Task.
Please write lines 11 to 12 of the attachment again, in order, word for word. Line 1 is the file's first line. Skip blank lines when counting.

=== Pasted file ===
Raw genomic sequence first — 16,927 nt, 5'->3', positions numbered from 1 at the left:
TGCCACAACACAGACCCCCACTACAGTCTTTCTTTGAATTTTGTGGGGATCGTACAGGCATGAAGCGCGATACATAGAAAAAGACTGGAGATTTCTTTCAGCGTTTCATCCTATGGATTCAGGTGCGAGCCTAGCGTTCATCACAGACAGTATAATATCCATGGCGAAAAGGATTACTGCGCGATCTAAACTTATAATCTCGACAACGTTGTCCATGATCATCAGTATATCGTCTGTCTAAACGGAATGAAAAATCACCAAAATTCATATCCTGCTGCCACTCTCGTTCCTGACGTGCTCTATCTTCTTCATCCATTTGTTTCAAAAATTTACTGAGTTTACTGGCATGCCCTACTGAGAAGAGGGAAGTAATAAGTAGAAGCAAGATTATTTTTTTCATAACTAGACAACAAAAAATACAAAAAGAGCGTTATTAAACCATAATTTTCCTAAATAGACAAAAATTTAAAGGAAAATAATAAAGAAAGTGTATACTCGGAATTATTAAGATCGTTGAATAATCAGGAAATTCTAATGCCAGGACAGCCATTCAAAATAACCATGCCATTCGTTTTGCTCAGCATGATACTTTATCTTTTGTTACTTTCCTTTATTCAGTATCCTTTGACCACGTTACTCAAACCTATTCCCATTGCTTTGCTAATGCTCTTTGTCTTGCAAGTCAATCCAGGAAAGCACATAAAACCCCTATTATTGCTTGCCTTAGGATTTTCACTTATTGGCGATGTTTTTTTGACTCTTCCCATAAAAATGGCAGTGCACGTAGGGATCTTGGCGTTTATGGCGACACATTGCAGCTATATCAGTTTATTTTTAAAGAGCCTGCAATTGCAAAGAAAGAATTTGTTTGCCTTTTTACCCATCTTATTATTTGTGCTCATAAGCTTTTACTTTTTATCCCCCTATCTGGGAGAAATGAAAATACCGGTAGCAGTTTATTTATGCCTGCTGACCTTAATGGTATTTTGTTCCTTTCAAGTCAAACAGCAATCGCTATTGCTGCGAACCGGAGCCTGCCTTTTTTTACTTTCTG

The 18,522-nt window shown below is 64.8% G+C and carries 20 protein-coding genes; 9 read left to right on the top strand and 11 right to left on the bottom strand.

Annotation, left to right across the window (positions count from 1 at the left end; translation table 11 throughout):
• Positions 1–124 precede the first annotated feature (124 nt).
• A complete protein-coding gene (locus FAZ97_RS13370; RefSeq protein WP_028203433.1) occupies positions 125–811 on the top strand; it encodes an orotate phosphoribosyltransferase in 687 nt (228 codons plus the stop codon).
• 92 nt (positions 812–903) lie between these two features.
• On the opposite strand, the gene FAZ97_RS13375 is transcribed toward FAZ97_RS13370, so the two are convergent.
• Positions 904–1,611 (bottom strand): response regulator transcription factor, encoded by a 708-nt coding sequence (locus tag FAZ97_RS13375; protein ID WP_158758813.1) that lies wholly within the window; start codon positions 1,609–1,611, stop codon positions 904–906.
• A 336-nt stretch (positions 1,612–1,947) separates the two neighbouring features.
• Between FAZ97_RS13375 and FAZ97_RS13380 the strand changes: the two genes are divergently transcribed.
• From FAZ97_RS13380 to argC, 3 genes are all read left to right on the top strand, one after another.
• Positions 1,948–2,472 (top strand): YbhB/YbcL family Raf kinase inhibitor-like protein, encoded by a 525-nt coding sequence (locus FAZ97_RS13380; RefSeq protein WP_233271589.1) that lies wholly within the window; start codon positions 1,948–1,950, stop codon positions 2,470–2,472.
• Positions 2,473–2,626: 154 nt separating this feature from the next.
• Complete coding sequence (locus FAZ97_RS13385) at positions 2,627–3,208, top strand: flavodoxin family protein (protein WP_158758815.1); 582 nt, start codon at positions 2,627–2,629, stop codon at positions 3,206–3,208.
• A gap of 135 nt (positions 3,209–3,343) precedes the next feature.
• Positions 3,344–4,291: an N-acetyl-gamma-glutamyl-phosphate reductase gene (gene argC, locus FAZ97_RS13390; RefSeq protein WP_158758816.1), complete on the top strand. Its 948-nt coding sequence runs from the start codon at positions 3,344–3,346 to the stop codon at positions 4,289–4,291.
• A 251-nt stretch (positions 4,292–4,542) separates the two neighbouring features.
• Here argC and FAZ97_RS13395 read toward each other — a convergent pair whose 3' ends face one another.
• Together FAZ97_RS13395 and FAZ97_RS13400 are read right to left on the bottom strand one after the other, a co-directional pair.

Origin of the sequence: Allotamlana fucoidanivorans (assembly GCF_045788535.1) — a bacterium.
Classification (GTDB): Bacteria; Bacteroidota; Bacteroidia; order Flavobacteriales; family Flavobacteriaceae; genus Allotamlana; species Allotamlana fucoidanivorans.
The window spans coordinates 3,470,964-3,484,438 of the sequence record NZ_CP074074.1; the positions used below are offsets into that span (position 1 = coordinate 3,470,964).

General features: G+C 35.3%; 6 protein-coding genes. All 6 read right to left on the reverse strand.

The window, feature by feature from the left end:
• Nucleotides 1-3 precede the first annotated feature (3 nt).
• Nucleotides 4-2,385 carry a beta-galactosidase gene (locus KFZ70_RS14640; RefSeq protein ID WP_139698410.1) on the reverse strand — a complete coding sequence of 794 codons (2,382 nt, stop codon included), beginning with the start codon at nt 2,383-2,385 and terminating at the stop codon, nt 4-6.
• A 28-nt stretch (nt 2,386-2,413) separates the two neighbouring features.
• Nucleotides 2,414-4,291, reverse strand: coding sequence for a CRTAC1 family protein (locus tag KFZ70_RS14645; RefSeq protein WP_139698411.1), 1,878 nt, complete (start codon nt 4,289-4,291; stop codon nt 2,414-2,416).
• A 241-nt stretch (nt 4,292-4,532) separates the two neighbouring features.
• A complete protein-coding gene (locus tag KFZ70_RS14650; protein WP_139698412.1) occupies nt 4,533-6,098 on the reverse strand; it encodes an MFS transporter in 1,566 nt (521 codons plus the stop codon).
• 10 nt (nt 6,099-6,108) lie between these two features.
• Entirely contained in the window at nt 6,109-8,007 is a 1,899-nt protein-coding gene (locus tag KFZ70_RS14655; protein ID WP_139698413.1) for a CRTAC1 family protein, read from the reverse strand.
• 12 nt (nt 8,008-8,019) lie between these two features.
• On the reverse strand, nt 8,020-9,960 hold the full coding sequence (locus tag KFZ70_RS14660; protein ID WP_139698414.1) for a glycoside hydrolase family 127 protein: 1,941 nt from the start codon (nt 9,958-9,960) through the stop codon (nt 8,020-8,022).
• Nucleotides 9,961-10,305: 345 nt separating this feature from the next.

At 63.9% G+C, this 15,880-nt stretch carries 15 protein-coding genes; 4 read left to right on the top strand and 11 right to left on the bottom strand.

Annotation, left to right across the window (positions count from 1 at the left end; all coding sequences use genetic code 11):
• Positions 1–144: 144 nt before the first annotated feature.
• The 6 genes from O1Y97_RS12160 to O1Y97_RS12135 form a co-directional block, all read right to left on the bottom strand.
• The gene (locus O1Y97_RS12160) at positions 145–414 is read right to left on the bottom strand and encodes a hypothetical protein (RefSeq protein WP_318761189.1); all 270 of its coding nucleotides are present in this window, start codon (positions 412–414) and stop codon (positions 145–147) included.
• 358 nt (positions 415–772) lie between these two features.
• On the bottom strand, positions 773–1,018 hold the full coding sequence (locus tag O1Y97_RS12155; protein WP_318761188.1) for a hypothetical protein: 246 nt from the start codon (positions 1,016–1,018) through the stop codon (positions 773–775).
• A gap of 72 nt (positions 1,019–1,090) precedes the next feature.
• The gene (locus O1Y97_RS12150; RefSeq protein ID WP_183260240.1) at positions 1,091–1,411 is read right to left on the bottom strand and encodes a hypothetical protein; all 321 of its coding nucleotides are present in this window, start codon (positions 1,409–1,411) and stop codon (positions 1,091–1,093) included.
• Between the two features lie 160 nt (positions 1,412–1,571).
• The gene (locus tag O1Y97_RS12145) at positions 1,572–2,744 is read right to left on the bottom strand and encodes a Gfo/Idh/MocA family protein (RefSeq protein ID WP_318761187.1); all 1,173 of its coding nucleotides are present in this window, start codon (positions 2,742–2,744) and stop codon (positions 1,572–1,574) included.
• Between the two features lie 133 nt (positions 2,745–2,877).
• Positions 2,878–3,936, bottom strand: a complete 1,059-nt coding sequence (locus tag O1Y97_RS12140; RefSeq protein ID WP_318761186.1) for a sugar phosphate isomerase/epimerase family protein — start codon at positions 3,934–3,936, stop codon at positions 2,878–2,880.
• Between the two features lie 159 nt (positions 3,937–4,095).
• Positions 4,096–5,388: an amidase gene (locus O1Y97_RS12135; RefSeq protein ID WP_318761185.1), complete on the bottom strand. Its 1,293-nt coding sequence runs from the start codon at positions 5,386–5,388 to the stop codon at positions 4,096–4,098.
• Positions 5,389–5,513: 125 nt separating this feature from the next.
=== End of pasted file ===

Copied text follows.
• Between FAZ97_RS13375 and FAZ97_RS13380 the strand changes: the two genes are divergently transcribed.
• From FAZ97_RS13380 to argC, 3 genes are all read left to right on the top strand, one after another.